Deducing ligand-protein interactions
Deducing ligand-protein interactions is a piece of molecular detective work and the difficulty of the task depends on the starting point. In some cases, a protein structure will be available; in others there might be a molecule, a chemotype or a piece of protein or DNA. The task is to work out how they fit together. Of course, if a crystal structure is available then the job is almost done. A clear crystal structure shows the ligand’s active conformation in the protein binding site. When this is not available, modeling can help to fill in the missing pieces.
Clues to the protein active site
Any information about the protein, in conjunction with ligand data, can often tell you something about the active site. For example, you may have some mutagenesis data about what the protein does, or you may be using a chimera protein construct. Any data of this sort provides information about the functional active site – or indeed any site of potential use for small molecule intervention.
In addition, SAR data about the ligand can be very helpful for deducing the important features for interactions, whether these are the electrostatics, hydrophobics or H bonds. If you can work out what is important to the interaction, you can use it to piece together the data from the protein structure.
Arriving at an active ligand conformation hypothesis
Once the shape of the binding pocket has been determined, it has to be related to the shape and electrostatics of the active ligand conformation hypothesis.
Cresset Discovery Services uses the unique XED force field for analysing the shape, electrostatics and hydrophobicity of both the ligand and the protein. It’s a universal force field, so it doesn’t need parameterizing for different situations. This makes it ideal for ligand-protein minimization in order to check an interaction hypothesis.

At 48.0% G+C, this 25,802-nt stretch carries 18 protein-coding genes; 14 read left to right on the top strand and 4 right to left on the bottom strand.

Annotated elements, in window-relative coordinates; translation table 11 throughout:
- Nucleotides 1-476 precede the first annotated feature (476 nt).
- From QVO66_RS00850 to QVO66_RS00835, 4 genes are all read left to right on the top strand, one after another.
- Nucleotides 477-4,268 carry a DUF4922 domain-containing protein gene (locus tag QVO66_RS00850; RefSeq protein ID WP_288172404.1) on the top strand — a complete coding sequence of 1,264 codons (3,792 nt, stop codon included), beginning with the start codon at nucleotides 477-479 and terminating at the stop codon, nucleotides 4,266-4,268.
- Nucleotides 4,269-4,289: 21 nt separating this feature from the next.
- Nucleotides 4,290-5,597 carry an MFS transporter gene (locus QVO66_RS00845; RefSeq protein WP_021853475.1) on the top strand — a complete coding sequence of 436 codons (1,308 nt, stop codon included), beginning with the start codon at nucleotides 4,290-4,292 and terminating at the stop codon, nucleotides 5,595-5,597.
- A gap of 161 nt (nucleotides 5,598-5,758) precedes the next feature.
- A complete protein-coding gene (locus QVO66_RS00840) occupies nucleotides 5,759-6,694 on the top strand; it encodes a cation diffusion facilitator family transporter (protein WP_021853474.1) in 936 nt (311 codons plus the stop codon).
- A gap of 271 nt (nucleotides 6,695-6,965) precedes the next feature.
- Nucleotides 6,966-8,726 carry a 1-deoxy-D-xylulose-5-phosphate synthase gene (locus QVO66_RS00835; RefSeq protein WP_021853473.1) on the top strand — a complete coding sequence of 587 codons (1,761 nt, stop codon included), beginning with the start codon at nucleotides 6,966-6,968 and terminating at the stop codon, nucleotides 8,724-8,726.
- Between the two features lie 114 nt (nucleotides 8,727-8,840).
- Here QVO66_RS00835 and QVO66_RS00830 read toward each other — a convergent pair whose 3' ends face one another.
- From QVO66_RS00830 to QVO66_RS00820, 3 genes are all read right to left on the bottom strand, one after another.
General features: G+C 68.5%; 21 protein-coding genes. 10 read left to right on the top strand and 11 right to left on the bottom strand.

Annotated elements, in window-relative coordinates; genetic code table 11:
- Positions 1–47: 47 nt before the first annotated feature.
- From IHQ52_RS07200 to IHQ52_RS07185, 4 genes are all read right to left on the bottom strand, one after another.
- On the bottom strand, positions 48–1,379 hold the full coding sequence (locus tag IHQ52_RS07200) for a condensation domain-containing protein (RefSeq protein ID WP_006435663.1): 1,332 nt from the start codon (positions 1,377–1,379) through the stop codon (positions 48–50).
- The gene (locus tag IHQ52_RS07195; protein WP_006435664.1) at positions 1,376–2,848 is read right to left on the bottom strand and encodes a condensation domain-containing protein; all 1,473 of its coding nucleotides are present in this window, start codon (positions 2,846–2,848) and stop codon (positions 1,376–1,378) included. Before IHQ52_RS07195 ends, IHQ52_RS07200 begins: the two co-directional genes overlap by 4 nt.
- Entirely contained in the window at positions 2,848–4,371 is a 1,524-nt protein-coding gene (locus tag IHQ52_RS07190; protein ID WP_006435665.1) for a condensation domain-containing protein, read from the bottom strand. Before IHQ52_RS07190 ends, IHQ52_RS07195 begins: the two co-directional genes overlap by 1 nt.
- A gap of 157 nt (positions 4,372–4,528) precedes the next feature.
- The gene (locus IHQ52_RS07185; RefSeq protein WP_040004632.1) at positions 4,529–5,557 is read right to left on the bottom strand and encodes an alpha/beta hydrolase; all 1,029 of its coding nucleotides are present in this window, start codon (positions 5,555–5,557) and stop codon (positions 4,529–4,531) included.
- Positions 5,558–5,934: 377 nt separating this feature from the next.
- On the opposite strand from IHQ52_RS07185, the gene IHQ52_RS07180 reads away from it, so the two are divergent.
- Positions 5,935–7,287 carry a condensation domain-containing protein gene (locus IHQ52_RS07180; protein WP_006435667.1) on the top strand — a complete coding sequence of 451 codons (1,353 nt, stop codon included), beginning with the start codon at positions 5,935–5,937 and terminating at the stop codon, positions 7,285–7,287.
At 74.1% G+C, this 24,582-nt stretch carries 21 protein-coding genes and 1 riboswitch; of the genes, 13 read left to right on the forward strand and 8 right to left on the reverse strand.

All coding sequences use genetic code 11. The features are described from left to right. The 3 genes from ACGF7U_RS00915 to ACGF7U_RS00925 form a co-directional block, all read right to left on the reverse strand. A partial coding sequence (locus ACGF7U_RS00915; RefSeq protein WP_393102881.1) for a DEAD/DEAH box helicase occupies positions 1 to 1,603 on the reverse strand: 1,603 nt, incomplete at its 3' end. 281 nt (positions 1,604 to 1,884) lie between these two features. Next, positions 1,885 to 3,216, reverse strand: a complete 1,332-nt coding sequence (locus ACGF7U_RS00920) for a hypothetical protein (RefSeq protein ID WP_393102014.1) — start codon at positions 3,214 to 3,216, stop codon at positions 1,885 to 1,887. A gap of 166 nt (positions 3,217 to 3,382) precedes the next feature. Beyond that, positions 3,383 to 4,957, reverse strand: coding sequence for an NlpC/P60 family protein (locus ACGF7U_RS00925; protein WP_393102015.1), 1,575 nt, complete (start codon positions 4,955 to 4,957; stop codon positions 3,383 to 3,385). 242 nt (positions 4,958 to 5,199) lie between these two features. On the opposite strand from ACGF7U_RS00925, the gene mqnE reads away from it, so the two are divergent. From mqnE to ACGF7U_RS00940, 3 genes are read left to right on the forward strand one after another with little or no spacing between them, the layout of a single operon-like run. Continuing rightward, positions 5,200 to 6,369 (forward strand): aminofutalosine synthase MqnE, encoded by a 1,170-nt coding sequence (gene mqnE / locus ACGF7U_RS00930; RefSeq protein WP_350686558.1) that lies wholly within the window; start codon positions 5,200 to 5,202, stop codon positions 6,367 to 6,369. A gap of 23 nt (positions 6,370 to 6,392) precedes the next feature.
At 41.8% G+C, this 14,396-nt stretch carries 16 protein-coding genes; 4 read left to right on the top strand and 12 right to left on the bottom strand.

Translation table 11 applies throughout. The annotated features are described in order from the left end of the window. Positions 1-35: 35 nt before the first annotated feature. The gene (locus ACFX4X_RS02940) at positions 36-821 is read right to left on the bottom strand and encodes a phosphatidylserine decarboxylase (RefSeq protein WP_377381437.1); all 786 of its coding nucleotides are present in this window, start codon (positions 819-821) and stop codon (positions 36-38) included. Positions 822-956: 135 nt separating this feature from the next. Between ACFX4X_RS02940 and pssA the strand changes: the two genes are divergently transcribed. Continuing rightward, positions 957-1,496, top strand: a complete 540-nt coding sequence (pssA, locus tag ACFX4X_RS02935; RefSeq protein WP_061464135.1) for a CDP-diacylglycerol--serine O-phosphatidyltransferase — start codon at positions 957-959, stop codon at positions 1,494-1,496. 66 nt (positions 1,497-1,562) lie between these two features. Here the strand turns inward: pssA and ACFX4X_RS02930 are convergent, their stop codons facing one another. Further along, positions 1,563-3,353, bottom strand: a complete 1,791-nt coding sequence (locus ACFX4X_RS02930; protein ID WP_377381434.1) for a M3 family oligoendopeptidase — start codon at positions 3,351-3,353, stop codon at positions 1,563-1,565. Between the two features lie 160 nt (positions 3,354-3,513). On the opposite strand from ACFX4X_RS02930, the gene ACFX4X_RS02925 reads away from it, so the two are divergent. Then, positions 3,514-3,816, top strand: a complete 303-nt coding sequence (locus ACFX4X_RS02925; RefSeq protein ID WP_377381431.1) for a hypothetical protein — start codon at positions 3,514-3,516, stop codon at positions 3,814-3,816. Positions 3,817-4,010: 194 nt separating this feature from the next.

The goal of ligand-protein minimization is to check which ligand conformation hypotheses are realistic. The goal is to arrive at a hypothesis that has low protein energy and low ligand energy before minimization, and then has a lower system energy when the protein and ligand are brought together for the minimization.
This method throws out any poor hypotheses. For example, a minimization may fail if it can’t reduce the total energy of the system. This can be the result of a residue being perturbed from a position where it has relatively low energy, in which case you know that you’ve got it wrong.
Case study: Medicine for Malaria Venture
One of our customers, Medicine for Malaria Venture (MMV), had found a ligand through a high throughput screen. They developed a compound and improved its activity, but then asked Cresset Discovery Services to work backwards from the compound to determine the probable site of action at the protein target. The antimalarial target has been published in this paper: Nature 522 pg 315-320 2015.
MMV already had some resistance mutagenesis data. They observed residue changes in the protein that caused it to resist the medication and were able to assign a few residues that were important for the recognition. This gave us some clues to work on.
Cresset Discovery Services took this starting data and used it to build a homology protein model of the malarial parasitic protein. We then looked at the structure-activity relationships around the molecules of interest, carried out conformation sampling of the molecule and looked at the residues and the pocket that was the likely place of interaction of the molecule. Using this we developed a binding hypothesis for the molecule.
There were nine different possibilities for the conformation of the molecule. We slightly adjusted each of the conformations, looked at some different permutations of how the residues were placed and how they were orientated in the pocket. Then we took each of the ligand-protein interaction hypotheses, minimized them and looked at the ligand-protein’s binding energies. Based on these, we could judge which of the hypotheses were reasonable.
On the basis of one of these hypotheses we carried out a virtual screening exercise and a fragment replacement exercise. The ultimate aim of the project was to provide MMV with another chemotype for them to work on so that they have a back-up series for their published series, preserving the novel mode of action they had discovered. MMV’s next step will be to buy the compounds or have them synthesised and get them tested. The work from Cresset Discovery Services gave them some good ideas and certainly gave them the best chance of finding something from commercial compounds that they can buy.
Contact us to find out how we can help you deduce ligand-protein interactions.